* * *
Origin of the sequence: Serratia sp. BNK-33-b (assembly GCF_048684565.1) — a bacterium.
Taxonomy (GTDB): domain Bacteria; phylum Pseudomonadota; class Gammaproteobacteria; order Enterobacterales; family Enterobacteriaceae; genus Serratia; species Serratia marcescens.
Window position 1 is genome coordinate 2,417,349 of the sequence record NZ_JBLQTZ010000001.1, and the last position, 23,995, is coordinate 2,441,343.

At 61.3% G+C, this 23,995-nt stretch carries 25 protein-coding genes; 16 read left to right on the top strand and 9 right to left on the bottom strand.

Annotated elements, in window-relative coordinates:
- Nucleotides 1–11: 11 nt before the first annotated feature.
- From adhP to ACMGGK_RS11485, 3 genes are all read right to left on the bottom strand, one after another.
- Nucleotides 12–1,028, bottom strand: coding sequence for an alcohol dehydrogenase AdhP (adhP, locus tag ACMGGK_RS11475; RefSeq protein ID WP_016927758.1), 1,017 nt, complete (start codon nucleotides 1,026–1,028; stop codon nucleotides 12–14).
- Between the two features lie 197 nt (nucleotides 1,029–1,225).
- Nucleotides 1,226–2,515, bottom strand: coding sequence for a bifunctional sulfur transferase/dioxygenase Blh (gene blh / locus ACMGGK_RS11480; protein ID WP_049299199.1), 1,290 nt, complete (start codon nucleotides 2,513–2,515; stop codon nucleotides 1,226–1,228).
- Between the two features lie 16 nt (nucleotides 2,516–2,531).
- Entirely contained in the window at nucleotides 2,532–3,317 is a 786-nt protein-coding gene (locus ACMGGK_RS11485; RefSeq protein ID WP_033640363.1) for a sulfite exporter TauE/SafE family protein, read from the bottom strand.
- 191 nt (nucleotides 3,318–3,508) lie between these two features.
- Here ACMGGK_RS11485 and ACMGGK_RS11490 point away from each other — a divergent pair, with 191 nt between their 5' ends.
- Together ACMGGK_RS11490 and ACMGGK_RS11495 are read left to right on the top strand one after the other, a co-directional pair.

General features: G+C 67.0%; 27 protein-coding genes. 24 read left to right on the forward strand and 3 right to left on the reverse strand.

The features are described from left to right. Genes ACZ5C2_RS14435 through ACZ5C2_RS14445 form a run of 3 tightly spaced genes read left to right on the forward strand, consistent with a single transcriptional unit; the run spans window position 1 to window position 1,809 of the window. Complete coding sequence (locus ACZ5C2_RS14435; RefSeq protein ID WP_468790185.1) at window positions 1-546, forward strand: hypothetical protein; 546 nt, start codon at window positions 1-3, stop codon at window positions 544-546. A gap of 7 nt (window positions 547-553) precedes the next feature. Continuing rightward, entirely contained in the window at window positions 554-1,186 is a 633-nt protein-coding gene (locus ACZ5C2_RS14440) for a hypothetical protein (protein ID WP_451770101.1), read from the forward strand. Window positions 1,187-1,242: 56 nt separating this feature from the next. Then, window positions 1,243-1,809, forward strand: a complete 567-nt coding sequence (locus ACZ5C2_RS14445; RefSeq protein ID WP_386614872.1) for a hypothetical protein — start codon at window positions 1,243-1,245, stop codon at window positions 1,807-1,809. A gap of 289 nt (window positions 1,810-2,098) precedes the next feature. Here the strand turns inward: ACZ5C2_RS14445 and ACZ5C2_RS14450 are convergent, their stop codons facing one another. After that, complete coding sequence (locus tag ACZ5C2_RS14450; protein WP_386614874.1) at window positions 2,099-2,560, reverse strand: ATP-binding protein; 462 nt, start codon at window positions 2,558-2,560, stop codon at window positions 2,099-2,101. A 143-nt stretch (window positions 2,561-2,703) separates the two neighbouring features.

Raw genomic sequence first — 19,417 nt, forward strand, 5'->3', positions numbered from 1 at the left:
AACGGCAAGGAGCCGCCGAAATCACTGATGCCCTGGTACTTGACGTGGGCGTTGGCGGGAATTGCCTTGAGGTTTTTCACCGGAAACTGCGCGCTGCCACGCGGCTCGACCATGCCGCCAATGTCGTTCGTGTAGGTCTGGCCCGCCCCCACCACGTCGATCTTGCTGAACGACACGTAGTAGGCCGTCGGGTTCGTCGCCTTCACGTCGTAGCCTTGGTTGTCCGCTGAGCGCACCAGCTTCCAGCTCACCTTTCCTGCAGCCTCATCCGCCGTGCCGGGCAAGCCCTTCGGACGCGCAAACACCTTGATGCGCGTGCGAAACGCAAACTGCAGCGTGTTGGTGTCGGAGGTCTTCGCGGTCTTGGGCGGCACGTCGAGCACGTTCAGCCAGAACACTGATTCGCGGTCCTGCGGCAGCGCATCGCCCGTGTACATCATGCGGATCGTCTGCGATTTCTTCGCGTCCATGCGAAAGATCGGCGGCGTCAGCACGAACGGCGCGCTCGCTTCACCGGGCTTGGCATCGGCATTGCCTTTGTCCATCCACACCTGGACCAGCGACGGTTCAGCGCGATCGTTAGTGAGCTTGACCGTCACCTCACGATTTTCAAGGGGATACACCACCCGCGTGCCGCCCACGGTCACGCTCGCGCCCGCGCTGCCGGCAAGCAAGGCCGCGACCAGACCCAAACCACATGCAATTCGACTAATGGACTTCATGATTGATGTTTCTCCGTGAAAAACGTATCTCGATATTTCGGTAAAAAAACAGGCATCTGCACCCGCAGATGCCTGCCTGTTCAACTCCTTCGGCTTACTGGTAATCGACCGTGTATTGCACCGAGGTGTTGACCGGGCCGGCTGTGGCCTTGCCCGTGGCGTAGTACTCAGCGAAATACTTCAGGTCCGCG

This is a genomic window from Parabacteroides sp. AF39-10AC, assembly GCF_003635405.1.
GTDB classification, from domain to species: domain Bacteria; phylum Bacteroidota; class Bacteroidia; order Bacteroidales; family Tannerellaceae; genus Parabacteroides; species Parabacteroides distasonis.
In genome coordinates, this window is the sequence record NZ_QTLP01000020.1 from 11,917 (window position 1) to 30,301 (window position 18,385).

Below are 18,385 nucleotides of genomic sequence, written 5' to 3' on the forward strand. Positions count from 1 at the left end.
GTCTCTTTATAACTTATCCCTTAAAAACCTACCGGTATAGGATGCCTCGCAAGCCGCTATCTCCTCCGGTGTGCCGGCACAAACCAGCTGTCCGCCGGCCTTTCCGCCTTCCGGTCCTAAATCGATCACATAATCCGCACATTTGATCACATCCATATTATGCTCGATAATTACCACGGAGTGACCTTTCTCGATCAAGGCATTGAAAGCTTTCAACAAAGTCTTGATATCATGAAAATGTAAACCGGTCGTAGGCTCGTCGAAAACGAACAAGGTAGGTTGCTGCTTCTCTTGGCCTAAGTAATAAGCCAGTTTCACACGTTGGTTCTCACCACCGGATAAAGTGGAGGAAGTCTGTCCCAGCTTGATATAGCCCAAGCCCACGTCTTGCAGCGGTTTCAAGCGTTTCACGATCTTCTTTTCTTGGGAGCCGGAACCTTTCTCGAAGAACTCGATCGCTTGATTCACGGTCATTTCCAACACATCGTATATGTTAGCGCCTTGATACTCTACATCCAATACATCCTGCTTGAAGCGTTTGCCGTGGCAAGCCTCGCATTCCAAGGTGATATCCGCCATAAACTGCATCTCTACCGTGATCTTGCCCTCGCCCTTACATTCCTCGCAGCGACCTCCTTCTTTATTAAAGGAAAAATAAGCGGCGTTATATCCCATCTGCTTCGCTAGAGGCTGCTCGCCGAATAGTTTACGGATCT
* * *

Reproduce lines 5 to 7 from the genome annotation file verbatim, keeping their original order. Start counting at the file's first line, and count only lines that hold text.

Annotated elements, in window-relative coordinates:
- Nucleotides 1–11: 11 nt before the first annotated feature.
- From adhP to ACMGGK_RS11485, 3 genes are all read right to left on the bottom strand, one after another.